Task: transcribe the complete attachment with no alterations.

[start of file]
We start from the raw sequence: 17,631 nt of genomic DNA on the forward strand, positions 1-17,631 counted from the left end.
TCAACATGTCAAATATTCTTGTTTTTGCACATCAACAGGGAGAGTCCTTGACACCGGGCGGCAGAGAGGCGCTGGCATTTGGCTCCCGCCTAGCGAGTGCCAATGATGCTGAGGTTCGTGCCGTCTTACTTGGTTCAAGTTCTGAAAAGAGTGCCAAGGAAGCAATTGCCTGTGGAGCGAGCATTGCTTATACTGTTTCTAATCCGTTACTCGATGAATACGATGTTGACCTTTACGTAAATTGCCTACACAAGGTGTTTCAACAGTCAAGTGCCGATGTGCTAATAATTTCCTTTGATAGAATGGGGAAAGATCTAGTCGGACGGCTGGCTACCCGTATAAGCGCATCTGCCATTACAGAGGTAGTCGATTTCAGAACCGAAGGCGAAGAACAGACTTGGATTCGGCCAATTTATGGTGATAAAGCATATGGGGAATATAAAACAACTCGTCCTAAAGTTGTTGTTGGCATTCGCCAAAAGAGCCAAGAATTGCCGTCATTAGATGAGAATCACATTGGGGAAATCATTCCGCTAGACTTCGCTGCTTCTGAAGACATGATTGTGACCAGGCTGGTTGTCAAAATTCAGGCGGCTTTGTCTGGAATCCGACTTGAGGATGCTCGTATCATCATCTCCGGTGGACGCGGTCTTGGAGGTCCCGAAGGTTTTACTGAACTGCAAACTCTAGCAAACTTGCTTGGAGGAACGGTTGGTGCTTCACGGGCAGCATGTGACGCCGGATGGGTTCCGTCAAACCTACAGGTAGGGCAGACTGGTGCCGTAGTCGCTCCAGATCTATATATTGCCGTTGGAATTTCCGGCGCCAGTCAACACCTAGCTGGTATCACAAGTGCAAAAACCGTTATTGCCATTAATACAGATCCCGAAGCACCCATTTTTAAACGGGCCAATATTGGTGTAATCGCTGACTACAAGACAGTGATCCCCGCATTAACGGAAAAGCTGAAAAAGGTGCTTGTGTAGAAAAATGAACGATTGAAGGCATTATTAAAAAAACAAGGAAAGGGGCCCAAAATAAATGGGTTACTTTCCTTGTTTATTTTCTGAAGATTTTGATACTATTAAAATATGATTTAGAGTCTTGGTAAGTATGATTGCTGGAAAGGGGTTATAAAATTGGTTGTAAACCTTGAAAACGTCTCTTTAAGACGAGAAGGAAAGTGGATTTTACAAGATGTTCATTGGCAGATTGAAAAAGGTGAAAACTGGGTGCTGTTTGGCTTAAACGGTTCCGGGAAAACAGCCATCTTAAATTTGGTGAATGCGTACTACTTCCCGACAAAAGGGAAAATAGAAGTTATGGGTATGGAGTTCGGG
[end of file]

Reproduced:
We start from the raw sequence: 17,631 nt of genomic DNA on the forward strand, positions 1-17,631 counted from the left end.
TCAACATGTCAAATATTCTTGTTTTTGCACATCAACAGGGAGAGTCCTTGACACCGGGCGGCAGAGAGGCGCTGGCATTTGGCTCCCGCCTAGCGAGTGCCAATGATGCTGAGGTTCGTGCCGTCTTACTTGGTTCAAGTTCTGAAAAGAGTGCCAAGGAAGCAATTGCCTGTGGAGCGAGCATTGCTTATACTGTTTCTAATCCGTTACTCGATGAATACGATGTTGACCTTTACGTAAATTGCCTACACAAGGTGTTTCAACAGTCAAGTGCCGATGTGCTAATAATTTCCTTTGATAGAATGGGGAAAGATCTAGTCGGACGGCTGGCTACCCGTATAAGCGCATCTGCCATTACAGAGGTAGTCGATTTCAGAACCGAAGGCGAAGAACAGACTTGGATTCGGCCAATTTATGGTGATAAAGCATATGGGGAATATAAAACAACTCGTCCTAAAGTTGTTGTTGGCATTCGCCAAAAGAGCCAAGAATTGCCGTCATTAGATGAGAATCACATTGGGGAAATCATTCCGCTAGACTTCGCTGCTTCTGAAGACATGATTGTGACCAGGCTGGTTGTCAAAATTCAGGCGGCTTTGTCTGGAATCCGACTTGAGGATGCTCGTATCATCATCTCCGGTGGACGCGGTCTTGGAGGTCCCGAAGGTTTTACTGAACTGCAAACTCTAGCAAACTTGCTTGGAGGAACGGTTGGTGCTTCACGGGCAGCATGTGACGCCGGATGGGTTCCGTCAAACCTACAGGTAGGGCAGACTGGTGCCGTAGTCGCTCCAGATCTATATATTGCCGTTGGAATTTCCGGCGCCAGTCAACACCTAGCTGGTATCACAAGTGCAAAAACCGTTATTGCCATTAATACAGATCCCGAAGCACCCATTTTTAAACGGGCCAATATTGGTGTAATCGCTGACTACAAGACAGTGATCCCCGCATTAACGGAAAAGCTGAAAAAGGTGCTTGTGTAGAAAAATGAACGATTGAAGGCATTATTAAAAAAACAAGGAAAGGGGCCCAAAATAAATGGGTTACTTTCCTTGTTTATTTTCTGAAGATTTTGATACTATTAAAATATGATTTAGAGTCTTGGTAAGTATGATTGCTGGAAAGGGGTTATAAAATTGGTTGTAAACCTTGAAAACGTCTCTTTAAGACGAGAAGGAAAGTGGATTTTACAAGATGTTCATTGGCAGATTGAAAAAGGTGAAAACTGGGTGCTGTTTGGCTTAAACGGTTCCGGGAAAACAGCCATCTTAAATTTGGTGAATGCGTACTACTTCCCGACAAAAGGGAAAATAGAAGTTATGGGTATGGAGTTCGGG